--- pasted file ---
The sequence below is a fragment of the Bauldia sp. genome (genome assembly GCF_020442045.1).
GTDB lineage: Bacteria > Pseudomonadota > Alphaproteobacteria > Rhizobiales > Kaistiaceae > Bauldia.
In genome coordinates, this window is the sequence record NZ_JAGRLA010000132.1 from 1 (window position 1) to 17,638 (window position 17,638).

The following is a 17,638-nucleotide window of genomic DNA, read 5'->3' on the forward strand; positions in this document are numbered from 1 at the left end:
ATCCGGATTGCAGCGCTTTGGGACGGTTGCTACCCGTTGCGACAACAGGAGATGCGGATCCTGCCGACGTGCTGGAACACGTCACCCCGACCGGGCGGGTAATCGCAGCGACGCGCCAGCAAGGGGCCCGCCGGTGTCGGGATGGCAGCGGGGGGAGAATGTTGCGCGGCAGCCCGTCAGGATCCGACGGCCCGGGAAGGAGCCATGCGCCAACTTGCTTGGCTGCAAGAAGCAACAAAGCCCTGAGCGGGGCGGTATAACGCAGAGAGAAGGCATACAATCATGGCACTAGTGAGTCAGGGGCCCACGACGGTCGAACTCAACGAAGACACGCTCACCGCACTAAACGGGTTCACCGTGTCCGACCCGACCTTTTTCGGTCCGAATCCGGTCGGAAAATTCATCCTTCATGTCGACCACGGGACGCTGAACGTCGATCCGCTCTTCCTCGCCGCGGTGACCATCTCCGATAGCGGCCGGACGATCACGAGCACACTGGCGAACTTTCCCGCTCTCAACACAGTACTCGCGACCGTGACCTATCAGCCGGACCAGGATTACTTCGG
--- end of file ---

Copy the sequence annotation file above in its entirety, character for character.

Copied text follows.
The sequence below is a fragment of the Bauldia sp. genome (genome assembly GCF_020442045.1).
GTDB lineage: Bacteria > Pseudomonadota > Alphaproteobacteria > Rhizobiales > Kaistiaceae > Bauldia.
In genome coordinates, this window is the sequence record NZ_JAGRLA010000132.1 from 1 (window position 1) to 17,638 (window position 17,638).

The following is a 17,638-nucleotide window of genomic DNA, read 5'->3' on the forward strand; positions in this document are numbered from 1 at the left end:
ATCCGGATTGCAGCGCTTTGGGACGGTTGCTACCCGTTGCGACAACAGGAGATGCGGATCCTGCCGACGTGCTGGAACACGTCACCCCGACCGGGCGGGTAATCGCAGCGACGCGCCAGCAAGGGGCCCGCCGGTGTCGGGATGGCAGCGGGGGGAGAATGTTGCGCGGCAGCCCGTCAGGATCCGACGGCCCGGGAAGGAGCCATGCGCCAACTTGCTTGGCTGCAAGAAGCAACAAAGCCCTGAGCGGGGCGGTATAACGCAGAGAGAAGGCATACAATCATGGCACTAGTGAGTCAGGGGCCCACGACGGTCGAACTCAACGAAGACACGCTCACCGCACTAAACGGGTTCACCGTGTCCGACCCGACCTTTTTCGGTCCGAATCCGGTCGGAAAATTCATCCTTCATGTCGACCACGGGACGCTGAACGTCGATCCGCTCTTCCTCGCCGCGGTGACCATCTCCGATAGCGGCCGGACGATCACGAGCACACTGGCGAACTTTCCCGCTCTCAACACAGTACTCGCGACCGTGACCTATCAGCCGGACCAGGATTACTTCGG